Ridiculousness

While MTV continues to find big ratings in the realm of reality programming, the network has made waves in recent months by taking risks with its scripted series, separating wheat like Awkward. from the chaff of The Hard Times Of R.J. Berger. Unfortunate title withstanding, I Just Want My Pants Back shows promise (though we’ll have to wait several months to see if it can follow through), and while it certainly won’t win any awards for originality, the supernatural Cops parody Death Valley (a.k.a. “Reno 911! with monsters”) at least shows a commitment to new shows that exist outside of the network’s typical “get fucked up and fuck” reality fare.

That said, monster makeup ain’t cheap (and getting Mike Judge to resurrect Beavis And Butthead certainly can’t be, either), and something has to compensate for the higher overhead of these more ambitious projects. Enter Ridiculousness, the latest televised outlet for professional skateboarder-turned-unlikely MTV success story Rob Dyrdek. Ridiculousnes marks the third MTV series fronted by Dyrdek—following Rob And Big and Rob Dyrdek’s Fantasy Factory—and while the fact that his name isn’t in the title shows some faith in Dyrdek’s hit-making skills, it’s doesn’t seem destined for a long run. The reason: This show already exists—it’s called Tosh.0, and it’s one of the most popular series on cable. The Internet may be a vast depository for people embarrassing themselves on camera, but there’s only so much room on cable for shows where affable, recognizable white dudes make jokes about viral videos. Ridiculousness probably looks great on an MTV budget spreadsheet, but as a TV show, its first episode does a poor job of arguing for its continued existence.

Of course, it’s not just Tosh.0 that Ridiculousness resembles—after all, that show is just another in a long line of viral-video clip shows that also includes G4’s Web Soup and the late VH1 series Web Junk 20. (For what it’s worth, the show also cribs from the goofy narration of Bob Saget-era America’s Funniest Home Videos.) If there’s anything original in the premise of Ridiculousness, it’s it the extremely narrow focus of the videos presented by Dyrdek, 85 percent of which end in some sort of non-life-threatening injury. Within the first five minutes of the debut episode, we see accidents involving a backhoe, a baseball, a bottle rocket, an inner tube, and a kneeboard—and that’s just in the segment subtitled “Redneck Good Times.” It’s cut-and-dry, lowest common denominator entertainment, but at least the show has a canny sense of humor. Before everyone who’s ever seen Idiocracy can take to Twitter to declare Ridiculousness the real-life equivalent of Ow, My Balls, Dyrdek trots out a parade of crotch-tramua under the banner of “Nutflix.” Let it not be said that Ridiculousness is above a solid pun.

Like Rob And Big and Fantasy Factory, Ridiculousness comes to us courtesy of Dickhouse Productions, and more than either of those shows, it bears the mark of Dickhouse’s name-making series: Jackass. Like Jackass, Ridiculousness is grounded squarely in the tradition of old-school skateboarding videos—only with the amazing-trick-to-cringe-inducing-bail ratio reversed. Nobody ever stays on the board (or the bike, or the pogo stick) on Ridiculousness, and to the credit of Dyrdek and his cohosts—Sterling “Steelo” Brim and Chanel West Coast—there’s minimal mean spiritedness to the laughter the videos garner. Even when Dyrdek commands Brim to rewind a video where a bottle rocket fires into a guy’s crotch and then explodes, he’s not doing it from a place of mockery—he’s doing it from the perspective of someone with several video-taped face-plants under his belt. If Ridiculousness has one thing going for it, it’s that camaraderie between the host and the subjects of the videos. It’s arguable Dyrdek doesn’t need Brim and West Coast there to illustrate that camaraderie, but if it weren’t for them, the show would bear an even greater visual resemblance to Tosh.0.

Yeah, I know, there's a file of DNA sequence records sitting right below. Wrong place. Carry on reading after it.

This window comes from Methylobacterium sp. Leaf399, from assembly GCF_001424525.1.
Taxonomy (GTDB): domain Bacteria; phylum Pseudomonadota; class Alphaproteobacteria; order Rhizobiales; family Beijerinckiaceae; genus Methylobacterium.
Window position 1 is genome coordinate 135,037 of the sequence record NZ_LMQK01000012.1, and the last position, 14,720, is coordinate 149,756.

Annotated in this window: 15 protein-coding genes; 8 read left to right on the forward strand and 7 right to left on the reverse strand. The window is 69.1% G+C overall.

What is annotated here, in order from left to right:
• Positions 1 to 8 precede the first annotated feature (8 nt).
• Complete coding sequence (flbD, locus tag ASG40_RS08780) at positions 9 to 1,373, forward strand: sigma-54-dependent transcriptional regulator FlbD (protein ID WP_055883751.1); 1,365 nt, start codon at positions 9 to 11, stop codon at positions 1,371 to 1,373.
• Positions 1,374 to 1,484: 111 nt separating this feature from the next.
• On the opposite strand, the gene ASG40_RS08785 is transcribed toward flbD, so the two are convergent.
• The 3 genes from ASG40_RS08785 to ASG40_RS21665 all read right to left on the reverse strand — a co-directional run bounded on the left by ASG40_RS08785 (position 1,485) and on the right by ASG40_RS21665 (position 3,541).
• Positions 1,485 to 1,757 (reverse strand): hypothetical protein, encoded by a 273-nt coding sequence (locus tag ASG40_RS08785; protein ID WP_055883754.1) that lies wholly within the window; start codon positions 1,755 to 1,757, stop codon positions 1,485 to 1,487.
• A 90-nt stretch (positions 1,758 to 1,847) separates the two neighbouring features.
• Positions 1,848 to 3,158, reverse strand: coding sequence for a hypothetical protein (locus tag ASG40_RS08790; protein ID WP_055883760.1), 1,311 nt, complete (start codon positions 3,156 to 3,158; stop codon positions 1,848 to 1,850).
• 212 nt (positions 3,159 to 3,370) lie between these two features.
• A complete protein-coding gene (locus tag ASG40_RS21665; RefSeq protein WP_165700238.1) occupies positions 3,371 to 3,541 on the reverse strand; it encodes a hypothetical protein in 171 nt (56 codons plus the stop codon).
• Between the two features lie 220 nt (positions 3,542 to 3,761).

But really, the only question Ridiculousness has to answer is “Are these videos funny?” The answer: sometimes. The segments that think outside of the injury box—like tonight’s “Ghost Riders”—yield the most sincere and surprising laughs. Dyrdek can’t sustain a series on security camera footage of SUVs rolling away from their careless owners, however, so it’s likely that crotch-shots, and wipeouts will remain Ridiculousness’ bread and butter. The series première does end with footage of a man being chased by a llama, though, so there’s at least a sign that Ridiculousness’ spotlight moments will be devoted to something a little more out of the ordinary.

During his clumsy introduction of Brim and West Coast, Dyrdek mentions that the only thing that’s more fun than watching viral videos is “watching them with a group of your friends.” It seems like Ridiculousness will sink or swim based on that premise—after all, the only thing differentiating Ridiculousness from other series of its ilk are the people selecting and commenting upon the videos. If you grow weary of Daniel Tosh, Dyrdek’s here to guide you through the video archives of human stupidity. If you don’t, well, Dyrdek’s here to help MTV be able to pay for shows that might be of greater interest to you.

Stray observations:    

  • Dyrdek is strangely insistent on saying “World Wide Web,” rather than “Internet.” It’s funny and endearing, like your dad saying “The MTV.”
  • If Rob’s clowning on all the viral videos coming to MTV’s attention, what will be left for Beavis And Butthead?
  • Here’s the full disclaimer text from the opening of the show, in case you’re looking to get your 15 minutes of fame by injuring yourself on camera and sending the footage to Dyrdek: “MTV and the Producers insist that no one submit any videos of themselves or others performing any dangerous activities. We will not open or view them.”